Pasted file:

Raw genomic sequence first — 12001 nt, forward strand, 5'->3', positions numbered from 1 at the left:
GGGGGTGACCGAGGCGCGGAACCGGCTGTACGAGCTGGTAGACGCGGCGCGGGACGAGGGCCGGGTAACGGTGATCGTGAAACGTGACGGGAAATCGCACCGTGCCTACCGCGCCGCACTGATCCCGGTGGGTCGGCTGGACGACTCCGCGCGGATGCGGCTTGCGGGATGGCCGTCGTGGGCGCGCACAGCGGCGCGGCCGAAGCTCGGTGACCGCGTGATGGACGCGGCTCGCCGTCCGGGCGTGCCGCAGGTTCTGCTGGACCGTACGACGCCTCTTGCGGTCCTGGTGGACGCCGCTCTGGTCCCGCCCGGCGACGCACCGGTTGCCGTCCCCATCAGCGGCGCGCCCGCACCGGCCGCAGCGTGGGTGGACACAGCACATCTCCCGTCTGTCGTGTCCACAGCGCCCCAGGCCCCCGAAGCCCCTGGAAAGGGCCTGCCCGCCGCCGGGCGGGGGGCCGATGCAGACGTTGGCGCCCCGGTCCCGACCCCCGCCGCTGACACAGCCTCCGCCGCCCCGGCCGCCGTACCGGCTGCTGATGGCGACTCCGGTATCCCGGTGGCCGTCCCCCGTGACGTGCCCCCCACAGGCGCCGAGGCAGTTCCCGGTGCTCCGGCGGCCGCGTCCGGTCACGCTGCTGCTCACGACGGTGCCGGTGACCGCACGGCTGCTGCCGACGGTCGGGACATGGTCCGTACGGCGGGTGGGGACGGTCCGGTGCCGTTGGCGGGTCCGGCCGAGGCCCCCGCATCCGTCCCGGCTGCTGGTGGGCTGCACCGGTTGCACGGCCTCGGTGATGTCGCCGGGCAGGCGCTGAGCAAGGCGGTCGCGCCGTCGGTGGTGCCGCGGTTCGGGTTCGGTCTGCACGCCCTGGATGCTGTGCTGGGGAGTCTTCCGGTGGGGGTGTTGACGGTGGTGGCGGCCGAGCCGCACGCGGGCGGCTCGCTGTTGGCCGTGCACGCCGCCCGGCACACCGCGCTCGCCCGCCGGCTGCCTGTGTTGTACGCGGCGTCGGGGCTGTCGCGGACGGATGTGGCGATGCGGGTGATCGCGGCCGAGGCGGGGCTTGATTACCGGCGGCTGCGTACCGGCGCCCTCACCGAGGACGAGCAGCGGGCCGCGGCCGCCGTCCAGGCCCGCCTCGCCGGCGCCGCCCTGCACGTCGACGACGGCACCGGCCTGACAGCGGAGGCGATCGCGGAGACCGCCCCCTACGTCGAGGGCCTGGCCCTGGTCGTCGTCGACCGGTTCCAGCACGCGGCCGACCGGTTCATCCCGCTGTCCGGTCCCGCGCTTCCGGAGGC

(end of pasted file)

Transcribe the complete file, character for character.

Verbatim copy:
Raw genomic sequence first — 12001 nt, forward strand, 5'->3', positions numbered from 1 at the left:
GGGGGTGACCGAGGCGCGGAACCGGCTGTACGAGCTGGTAGACGCGGCGCGGGACGAGGGCCGGGTAACGGTGATCGTGAAACGTGACGGGAAATCGCACCGTGCCTACCGCGCCGCACTGATCCCGGTGGGTCGGCTGGACGACTCCGCGCGGATGCGGCTTGCGGGATGGCCGTCGTGGGCGCGCACAGCGGCGCGGCCGAAGCTCGGTGACCGCGTGATGGACGCGGCTCGCCGTCCGGGCGTGCCGCAGGTTCTGCTGGACCGTACGACGCCTCTTGCGGTCCTGGTGGACGCCGCTCTGGTCCCGCCCGGCGACGCACCGGTTGCCGTCCCCATCAGCGGCGCGCCCGCACCGGCCGCAGCGTGGGTGGACACAGCACATCTCCCGTCTGTCGTGTCCACAGCGCCCCAGGCCCCCGAAGCCCCTGGAAAGGGCCTGCCCGCCGCCGGGCGGGGGGCCGATGCAGACGTTGGCGCCCCGGTCCCGACCCCCGCCGCTGACACAGCCTCCGCCGCCCCGGCCGCCGTACCGGCTGCTGATGGCGACTCCGGTATCCCGGTGGCCGTCCCCCGTGACGTGCCCCCCACAGGCGCCGAGGCAGTTCCCGGTGCTCCGGCGGCCGCGTCCGGTCACGCTGCTGCTCACGACGGTGCCGGTGACCGCACGGCTGCTGCCGACGGTCGGGACATGGTCCGTACGGCGGGTGGGGACGGTCCGGTGCCGTTGGCGGGTCCGGCCGAGGCCCCCGCATCCGTCCCGGCTGCTGGTGGGCTGCACCGGTTGCACGGCCTCGGTGATGTCGCCGGGCAGGCGCTGAGCAAGGCGGTCGCGCCGTCGGTGGTGCCGCGGTTCGGGTTCGGTCTGCACGCCCTGGATGCTGTGCTGGGGAGTCTTCCGGTGGGGGTGTTGACGGTGGTGGCGGCCGAGCCGCACGCGGGCGGCTCGCTGTTGGCCGTGCACGCCGCCCGGCACACCGCGCTCGCCCGCCGGCTGCCTGTGTTGTACGCGGCGTCGGGGCTGTCGCGGACGGATGTGGCGATGCGGGTGATCGCGGCCGAGGCGGGGCTTGATTACCGGCGGCTGCGTACCGGCGCCCTCACCGAGGACGAGCAGCGGGCCGCGGCCGCCGTCCAGGCCCGCCTCGCCGGCGCCGCCCTGCACGTCGACGACGGCACCGGCCTGACAGCGGAGGCGATCGCGGAGACCGCCCCCTACGTCGAGGGCCTGGCCCTGGTCGTCGTCGACCGGTTCCAGCACGCGGCCGACCGGTTCATCCCGCTGTCCGGTCCCGCGCTTCCGGAGGC